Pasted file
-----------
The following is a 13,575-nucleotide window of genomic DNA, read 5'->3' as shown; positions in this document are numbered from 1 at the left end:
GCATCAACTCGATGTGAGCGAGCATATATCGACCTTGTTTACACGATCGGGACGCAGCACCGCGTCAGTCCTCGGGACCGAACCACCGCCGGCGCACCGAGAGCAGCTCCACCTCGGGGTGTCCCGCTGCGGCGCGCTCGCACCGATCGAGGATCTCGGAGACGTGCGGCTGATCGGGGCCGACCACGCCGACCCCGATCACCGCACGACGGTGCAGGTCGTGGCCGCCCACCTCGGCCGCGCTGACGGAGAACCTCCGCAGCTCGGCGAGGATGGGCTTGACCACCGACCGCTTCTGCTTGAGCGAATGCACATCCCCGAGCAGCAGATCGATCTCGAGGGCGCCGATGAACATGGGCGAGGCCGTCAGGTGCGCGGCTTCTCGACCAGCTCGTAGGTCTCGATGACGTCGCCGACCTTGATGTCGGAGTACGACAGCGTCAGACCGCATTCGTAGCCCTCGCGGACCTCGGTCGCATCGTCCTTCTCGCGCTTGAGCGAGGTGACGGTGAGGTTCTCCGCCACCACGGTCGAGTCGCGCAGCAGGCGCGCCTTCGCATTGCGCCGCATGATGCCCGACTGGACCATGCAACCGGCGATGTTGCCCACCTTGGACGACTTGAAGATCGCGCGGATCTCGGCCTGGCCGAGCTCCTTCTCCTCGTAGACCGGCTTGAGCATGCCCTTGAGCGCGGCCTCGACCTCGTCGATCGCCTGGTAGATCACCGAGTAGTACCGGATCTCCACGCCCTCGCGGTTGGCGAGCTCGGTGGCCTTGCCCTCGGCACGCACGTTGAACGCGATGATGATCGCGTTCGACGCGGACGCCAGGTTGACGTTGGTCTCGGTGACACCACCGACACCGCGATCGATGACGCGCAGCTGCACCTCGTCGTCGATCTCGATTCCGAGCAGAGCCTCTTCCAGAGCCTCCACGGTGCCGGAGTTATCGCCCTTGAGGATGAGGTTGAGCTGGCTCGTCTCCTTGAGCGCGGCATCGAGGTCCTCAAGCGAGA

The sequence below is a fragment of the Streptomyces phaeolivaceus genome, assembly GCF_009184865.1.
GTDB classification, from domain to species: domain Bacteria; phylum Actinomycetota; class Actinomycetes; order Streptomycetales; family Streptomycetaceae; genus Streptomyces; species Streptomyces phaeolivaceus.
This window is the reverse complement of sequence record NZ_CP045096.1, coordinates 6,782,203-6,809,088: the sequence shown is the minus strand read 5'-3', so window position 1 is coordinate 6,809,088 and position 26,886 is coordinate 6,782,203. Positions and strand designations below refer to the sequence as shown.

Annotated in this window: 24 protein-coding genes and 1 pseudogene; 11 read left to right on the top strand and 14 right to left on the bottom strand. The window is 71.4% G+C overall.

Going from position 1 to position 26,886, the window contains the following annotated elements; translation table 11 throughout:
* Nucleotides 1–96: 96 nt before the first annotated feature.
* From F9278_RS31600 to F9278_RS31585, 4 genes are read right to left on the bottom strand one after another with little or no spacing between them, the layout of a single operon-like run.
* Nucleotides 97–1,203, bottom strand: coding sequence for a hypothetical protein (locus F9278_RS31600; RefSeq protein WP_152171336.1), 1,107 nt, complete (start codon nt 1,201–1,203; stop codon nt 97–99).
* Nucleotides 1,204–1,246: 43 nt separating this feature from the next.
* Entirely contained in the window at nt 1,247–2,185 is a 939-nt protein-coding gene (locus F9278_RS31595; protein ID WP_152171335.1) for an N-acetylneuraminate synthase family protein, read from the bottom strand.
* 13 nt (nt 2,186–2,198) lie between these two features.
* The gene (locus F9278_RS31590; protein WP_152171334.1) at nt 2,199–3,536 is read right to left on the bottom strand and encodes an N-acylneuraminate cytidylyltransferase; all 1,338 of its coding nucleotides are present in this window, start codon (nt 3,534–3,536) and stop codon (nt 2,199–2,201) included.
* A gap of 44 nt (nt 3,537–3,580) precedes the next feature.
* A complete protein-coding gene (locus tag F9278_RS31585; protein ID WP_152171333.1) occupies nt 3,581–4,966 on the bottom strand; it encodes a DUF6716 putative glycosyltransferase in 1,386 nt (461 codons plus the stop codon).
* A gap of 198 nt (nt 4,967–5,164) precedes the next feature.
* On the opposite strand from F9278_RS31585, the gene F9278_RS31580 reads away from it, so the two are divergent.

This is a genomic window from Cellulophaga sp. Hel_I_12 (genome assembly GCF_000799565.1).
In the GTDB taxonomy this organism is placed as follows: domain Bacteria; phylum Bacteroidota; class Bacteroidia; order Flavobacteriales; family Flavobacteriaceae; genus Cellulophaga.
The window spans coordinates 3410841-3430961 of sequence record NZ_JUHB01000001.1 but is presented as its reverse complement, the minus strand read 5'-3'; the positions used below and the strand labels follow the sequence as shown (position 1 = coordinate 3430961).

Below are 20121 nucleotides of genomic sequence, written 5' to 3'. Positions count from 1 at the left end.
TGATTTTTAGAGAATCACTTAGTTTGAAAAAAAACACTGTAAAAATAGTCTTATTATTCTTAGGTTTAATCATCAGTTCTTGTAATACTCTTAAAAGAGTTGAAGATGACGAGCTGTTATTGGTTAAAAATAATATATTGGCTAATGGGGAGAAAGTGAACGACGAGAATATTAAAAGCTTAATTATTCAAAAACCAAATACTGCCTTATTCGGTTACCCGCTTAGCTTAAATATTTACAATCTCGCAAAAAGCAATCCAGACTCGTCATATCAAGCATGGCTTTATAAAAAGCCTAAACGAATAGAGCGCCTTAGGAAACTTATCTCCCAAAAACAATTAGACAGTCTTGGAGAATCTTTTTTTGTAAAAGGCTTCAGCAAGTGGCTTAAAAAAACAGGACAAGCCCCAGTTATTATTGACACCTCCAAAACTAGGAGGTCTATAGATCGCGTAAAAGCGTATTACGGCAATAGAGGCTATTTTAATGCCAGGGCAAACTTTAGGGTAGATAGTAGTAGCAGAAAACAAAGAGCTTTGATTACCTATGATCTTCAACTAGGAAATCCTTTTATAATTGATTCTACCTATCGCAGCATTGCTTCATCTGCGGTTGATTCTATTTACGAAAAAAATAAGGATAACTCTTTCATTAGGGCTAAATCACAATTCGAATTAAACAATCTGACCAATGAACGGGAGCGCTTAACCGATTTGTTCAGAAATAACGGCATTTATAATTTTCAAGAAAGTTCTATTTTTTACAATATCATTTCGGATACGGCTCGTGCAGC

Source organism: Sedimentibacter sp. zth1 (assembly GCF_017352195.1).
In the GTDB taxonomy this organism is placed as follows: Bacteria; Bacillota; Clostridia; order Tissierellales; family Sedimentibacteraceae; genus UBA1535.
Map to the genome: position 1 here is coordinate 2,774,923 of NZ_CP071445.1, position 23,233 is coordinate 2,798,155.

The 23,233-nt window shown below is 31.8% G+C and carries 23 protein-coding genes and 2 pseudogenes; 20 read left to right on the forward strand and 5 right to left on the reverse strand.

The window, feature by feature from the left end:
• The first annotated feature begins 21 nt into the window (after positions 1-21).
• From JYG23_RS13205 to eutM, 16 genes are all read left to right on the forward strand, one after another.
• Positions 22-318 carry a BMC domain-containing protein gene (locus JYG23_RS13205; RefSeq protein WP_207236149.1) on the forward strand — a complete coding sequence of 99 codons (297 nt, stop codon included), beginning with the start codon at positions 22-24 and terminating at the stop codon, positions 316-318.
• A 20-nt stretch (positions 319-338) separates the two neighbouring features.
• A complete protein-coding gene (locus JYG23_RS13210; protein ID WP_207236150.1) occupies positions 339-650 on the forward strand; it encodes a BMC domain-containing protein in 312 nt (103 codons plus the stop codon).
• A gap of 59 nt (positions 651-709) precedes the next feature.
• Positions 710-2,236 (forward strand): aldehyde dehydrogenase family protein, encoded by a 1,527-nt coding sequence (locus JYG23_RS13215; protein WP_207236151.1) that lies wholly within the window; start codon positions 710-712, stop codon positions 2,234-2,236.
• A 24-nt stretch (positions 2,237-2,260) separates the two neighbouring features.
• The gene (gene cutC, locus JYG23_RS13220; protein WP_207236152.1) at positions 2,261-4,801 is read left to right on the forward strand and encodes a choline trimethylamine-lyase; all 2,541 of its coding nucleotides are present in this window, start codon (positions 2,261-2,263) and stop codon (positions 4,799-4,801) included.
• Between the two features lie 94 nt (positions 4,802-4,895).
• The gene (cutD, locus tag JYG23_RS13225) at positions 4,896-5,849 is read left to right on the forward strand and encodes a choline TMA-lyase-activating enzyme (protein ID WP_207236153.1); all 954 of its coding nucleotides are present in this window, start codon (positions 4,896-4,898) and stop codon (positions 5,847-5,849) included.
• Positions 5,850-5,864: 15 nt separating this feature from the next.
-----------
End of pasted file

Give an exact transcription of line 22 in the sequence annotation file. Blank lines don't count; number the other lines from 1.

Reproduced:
Below are 20121 nucleotides of genomic sequence, written 5' to 3'. Positions count from 1 at the left end.